After earning dental degree in Dallas, man wants return to Zambia to open clinic

Given Kachepa
Given Kachepa was orphaned at 8, brought to the U.S. under misleading premises, and eventually was able to get a dental degree.

Given Kachepa seems like any other graduate: He’s looking for a job and paying off student loans. But for him, getting a good job — as a dentist — isn’t the end goal.

Born in Kalingalinga, Zambia, he was brought to Texas by traffickers at age 11. Now, 17 years later, he has graduated from the Texas A&M University Baylor College of Dentistry in Dallas and hopes to return to open Kalingalinga’s first dental clinic.

He said he feels a sense of responsibility. “I’m the one who was blessed to be in this country,” said Kachepa, 28. “I always knew I wanted to go back home and help people there.”

Kachepa said his family was poor, but happy, until he was orphaned at 8. He and six siblings moved in with their aunt, who already had six children. Fourteen people shared their two-room house.


“Sometimes after school, I would work around the compound to be able to buy uniforms for school, and things that my little sister needed,” he said. “There was no electricity, and there was no running water.”

In 1997, he jumped at the chance to audition for a boy’s choir that would tour the U.S. The choir was run by a ministry called Teaching Teachers to Teach: Partners in Education (TTT).

The ministry promised an education for the boys and said it would send stipends to the boys’ families and raise money for Zambian schools.

For two years, Kachepa sang for the Sherman-based choir. But the ministry didn’t keep its promises.

The head of the ministry was the subject of a criminal investigation. The U.S. Department of Labor ruled that the ministry was liable for $966,422.00 in back wages and civil penalties, according to news reports.

The ministry didn’t pay the choir members, and only paid their families for a short period. No money was sent to Zambian schools, either.


Unaware, the boys worked hard, often singing up to seven concerts a day. If they didn’t sing, they weren’t fed, Kachepa said.

For the first nine months TTT didn’t send them to school. Later, when the U.S. government was informed about the situation, the ministry home-schooled them.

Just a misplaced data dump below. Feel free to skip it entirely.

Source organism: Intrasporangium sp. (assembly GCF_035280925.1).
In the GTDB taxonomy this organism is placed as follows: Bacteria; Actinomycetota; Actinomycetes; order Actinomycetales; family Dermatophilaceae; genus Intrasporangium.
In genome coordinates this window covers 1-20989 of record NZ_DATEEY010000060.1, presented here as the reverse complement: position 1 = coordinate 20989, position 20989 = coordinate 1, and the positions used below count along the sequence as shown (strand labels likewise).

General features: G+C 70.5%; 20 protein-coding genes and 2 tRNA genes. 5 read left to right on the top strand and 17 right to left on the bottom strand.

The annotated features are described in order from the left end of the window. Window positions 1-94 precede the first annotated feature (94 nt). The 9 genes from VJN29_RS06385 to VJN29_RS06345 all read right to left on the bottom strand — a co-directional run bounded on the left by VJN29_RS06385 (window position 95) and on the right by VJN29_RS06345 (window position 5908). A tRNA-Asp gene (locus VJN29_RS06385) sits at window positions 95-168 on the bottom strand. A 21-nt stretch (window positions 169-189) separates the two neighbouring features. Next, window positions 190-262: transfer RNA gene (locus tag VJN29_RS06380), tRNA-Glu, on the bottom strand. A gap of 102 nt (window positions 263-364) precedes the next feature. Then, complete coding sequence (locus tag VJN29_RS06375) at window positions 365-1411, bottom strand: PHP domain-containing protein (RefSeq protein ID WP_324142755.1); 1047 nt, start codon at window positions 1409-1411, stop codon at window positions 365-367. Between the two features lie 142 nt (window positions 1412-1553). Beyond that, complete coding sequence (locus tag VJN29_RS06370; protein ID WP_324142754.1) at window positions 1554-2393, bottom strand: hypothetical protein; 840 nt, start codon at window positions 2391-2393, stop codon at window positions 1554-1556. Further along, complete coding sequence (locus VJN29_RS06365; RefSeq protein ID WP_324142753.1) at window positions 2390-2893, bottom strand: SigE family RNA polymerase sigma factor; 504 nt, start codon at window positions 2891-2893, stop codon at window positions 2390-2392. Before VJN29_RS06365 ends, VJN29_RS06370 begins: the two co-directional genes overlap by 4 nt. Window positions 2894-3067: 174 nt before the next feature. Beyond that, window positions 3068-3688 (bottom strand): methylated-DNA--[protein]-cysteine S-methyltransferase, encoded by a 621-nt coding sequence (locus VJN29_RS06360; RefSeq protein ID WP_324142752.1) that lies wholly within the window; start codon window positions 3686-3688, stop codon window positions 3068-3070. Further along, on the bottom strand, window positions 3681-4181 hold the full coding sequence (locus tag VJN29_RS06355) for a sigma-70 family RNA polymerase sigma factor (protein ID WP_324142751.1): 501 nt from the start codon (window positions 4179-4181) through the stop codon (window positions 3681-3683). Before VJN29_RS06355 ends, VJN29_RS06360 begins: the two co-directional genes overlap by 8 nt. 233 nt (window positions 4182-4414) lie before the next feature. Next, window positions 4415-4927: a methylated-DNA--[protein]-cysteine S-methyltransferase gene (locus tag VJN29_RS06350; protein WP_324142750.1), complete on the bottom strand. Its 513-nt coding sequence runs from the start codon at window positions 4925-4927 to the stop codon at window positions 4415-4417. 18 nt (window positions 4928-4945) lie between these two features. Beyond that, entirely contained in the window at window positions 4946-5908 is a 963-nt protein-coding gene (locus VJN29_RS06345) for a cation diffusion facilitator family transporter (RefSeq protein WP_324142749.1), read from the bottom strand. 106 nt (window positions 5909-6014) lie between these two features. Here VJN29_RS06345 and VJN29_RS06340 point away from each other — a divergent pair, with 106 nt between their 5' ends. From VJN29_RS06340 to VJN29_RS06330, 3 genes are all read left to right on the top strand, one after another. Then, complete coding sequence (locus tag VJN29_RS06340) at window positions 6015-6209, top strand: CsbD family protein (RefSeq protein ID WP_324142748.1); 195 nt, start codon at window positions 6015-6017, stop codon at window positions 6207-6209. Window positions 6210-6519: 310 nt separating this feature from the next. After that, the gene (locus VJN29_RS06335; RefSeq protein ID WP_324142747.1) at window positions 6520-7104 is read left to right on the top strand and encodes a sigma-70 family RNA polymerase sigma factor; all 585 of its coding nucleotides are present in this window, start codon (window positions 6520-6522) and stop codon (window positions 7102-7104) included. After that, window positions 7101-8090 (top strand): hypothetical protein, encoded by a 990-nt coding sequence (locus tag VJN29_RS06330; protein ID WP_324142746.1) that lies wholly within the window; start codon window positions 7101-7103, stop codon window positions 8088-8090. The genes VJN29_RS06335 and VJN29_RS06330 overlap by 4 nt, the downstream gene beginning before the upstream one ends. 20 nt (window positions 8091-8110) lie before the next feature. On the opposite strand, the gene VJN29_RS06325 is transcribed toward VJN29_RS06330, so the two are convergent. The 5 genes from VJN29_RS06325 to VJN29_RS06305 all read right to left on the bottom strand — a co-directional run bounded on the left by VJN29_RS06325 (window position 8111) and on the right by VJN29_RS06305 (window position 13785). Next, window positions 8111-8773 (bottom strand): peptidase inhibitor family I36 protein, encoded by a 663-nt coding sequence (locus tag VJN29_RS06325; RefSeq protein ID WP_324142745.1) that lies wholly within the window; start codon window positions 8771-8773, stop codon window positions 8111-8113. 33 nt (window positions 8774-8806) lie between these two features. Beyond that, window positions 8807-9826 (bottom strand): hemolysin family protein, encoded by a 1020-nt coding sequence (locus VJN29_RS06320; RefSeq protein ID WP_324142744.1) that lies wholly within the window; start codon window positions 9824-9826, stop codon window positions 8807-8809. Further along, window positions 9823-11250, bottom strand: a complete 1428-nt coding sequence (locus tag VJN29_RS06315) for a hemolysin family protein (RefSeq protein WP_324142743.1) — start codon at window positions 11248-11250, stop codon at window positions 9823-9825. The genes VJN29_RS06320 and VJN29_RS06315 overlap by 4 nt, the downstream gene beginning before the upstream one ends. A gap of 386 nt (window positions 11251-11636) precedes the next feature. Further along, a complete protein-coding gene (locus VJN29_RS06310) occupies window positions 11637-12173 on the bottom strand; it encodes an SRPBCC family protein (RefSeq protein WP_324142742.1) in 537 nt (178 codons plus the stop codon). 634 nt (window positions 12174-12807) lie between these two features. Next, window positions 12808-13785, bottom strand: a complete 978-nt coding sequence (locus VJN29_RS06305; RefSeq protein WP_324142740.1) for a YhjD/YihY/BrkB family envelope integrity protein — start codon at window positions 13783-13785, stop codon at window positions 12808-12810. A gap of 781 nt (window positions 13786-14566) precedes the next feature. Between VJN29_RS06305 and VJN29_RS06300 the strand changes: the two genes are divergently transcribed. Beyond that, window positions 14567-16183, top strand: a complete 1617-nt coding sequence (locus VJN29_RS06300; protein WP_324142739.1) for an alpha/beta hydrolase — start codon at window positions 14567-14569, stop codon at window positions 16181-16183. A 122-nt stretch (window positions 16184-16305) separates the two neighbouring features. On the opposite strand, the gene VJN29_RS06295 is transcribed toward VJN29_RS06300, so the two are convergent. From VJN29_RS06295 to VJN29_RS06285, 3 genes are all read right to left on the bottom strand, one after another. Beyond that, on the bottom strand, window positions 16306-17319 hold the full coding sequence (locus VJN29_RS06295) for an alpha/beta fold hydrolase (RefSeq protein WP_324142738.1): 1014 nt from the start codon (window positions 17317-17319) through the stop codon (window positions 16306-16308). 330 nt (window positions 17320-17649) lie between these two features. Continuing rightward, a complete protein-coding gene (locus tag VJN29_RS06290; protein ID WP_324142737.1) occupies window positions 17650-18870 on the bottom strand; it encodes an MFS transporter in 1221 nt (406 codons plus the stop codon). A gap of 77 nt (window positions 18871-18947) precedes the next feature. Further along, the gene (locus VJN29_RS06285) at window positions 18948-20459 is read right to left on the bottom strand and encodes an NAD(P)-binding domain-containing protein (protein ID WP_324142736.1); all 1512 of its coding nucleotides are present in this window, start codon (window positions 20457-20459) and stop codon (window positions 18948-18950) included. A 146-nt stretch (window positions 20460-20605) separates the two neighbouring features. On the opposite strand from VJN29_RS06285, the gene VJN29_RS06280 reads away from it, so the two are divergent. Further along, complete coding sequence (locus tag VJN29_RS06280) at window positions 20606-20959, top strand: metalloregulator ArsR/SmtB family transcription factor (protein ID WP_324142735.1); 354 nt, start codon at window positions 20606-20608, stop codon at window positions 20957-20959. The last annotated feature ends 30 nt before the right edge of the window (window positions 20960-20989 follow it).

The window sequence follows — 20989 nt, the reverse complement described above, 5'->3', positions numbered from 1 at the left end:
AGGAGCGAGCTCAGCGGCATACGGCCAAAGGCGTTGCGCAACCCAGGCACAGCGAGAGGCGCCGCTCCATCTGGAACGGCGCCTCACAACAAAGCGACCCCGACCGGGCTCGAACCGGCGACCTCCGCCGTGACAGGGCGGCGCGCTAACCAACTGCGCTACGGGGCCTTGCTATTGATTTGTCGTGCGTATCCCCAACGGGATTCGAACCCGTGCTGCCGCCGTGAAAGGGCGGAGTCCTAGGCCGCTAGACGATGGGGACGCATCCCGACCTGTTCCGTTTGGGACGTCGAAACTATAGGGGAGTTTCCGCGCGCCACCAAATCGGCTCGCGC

After the head of the ministry died, his daughter and son-in-law took over the choir. Some of the boys complained about their situation, and the ministry threatened to send four of them back to Zambia.

A U.S. immigration agent became involved and eventually took all the boys away.

That’s when Sandy Shepherd of Colleyville got a call from her pastor.


Earlier, Shepherd, a former volunteer, had called authorities and the Zambian Embassy in the U.S. about the treatment of another TTT choir. “Nobody paid any attention at all,” she said. “So I said I wasn’t going to have anything to do with TTT.”

When she got the pastor’s call, and she housed all seven choir members for the night.

Later, she became Kachepa’s foster mother. At 14, Kachepa was enrolled in eighth grade. He said it was extremely difficult.

“When you’re missing the foundation, I think it’s very hard to recover,” he said. “I was limited in my language. Nobody ever sat down with me in Zambia and taught me to read. Sometimes, it took me many, many hours to finish the homework.”

But he refused to give up. He became interested in dentistry when he got braces. He was amazed that it changed the way he looked. He wished he could help his aunt when she suffered from toothaches.

His dedication increased since being able to return to Kalingalinga. He went back in 2009, after getting his green card, and again in 2013.

While Kachepa was visiting, his cousin went to a clinic over a toothache and needed an extraction. There was no anesthetic, so the dentist had two men hold him down.

“He said the pain was so unbearable that he got up and ran away,” Kachepa said. “He still had a bit of the tooth left, because they didn’t finish.”


Kachepa was motivated to attend dental school. But classes were difficult, and he didn’t do well his first year.

After five years of effort, one year longer than average, he’s glad he went through it.

“The community I grew up in has never had a dentist,” he said. “I kept looking back and thinking, if I keep going, I’ll be able to go back and help people.”

On graduation day, Shepherd said she had a box of tissues. “It’s a surreal feeling,” she said. “I kept looking at him and thinking — can I believe this?”

Others who had helped Kachepa also attended, including Dolly Warden, the lawyer who helped him get a temporary visa. She said she was amazed by his determination and humility. “He wants to do something that’s good,” she said.

It’ll take Kachepa a few years to pay back his student loans. But he’s already preparing for his clinic. “If I can build a business that is self-sufficient, then that will set the example for kids there,” he said.

Graduation was a milestone, but he said his journey isn’t close to finished yet. “I want to provide a service,” he said. “So I can help others as much as I’ve been helped.”